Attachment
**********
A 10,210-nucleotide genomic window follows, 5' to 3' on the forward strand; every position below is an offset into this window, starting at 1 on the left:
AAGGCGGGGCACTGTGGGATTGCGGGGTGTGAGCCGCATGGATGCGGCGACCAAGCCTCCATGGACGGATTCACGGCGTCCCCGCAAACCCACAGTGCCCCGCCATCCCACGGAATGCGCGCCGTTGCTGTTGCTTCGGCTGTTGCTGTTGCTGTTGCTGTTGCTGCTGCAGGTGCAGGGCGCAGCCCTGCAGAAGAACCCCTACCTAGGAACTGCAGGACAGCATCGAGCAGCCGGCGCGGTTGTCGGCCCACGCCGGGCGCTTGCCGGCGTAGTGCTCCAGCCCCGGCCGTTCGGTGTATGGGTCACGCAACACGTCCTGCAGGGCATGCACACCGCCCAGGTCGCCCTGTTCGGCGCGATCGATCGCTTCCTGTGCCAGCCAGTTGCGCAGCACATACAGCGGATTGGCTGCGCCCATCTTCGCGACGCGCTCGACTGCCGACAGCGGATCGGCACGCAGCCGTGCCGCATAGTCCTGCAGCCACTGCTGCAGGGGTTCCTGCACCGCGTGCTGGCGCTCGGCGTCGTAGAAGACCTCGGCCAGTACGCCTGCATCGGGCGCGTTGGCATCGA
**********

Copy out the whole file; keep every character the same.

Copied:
A 10,210-nucleotide genomic window follows, 5' to 3' on the forward strand; every position below is an offset into this window, starting at 1 on the left:
AAGGCGGGGCACTGTGGGATTGCGGGGTGTGAGCCGCATGGATGCGGCGACCAAGCCTCCATGGACGGATTCACGGCGTCCCCGCAAACCCACAGTGCCCCGCCATCCCACGGAATGCGCGCCGTTGCTGTTGCTTCGGCTGTTGCTGTTGCTGTTGCTGTTGCTGCTGCAGGTGCAGGGCGCAGCCCTGCAGAAGAACCCCTACCTAGGAACTGCAGGACAGCATCGAGCAGCCGGCGCGGTTGTCGGCCCACGCCGGGCGCTTGCCGGCGTAGTGCTCCAGCCCCGGCCGTTCGGTGTATGGGTCACGCAACACGTCCTGCAGGGCATGCACACCGCCCAGGTCGCCCTGTTCGGCGCGATCGATCGCTTCCTGTGCCAGCCAGTTGCGCAGCACATACAGCGGATTGGCTGCGCCCATCTTCGCGACGCGCTCGACTGCCGACAGCGGATCGGCACGCAGCCGTGCCGCATAGTCCTGCAGCCACTGCTGCAGGGGTTCCTGCACCGCGTGCTGGCGCTCGGCGTCGTAGAAGACCTCGGCCAGTACGCCTGCATCGGGCGCGTTGGCATCGA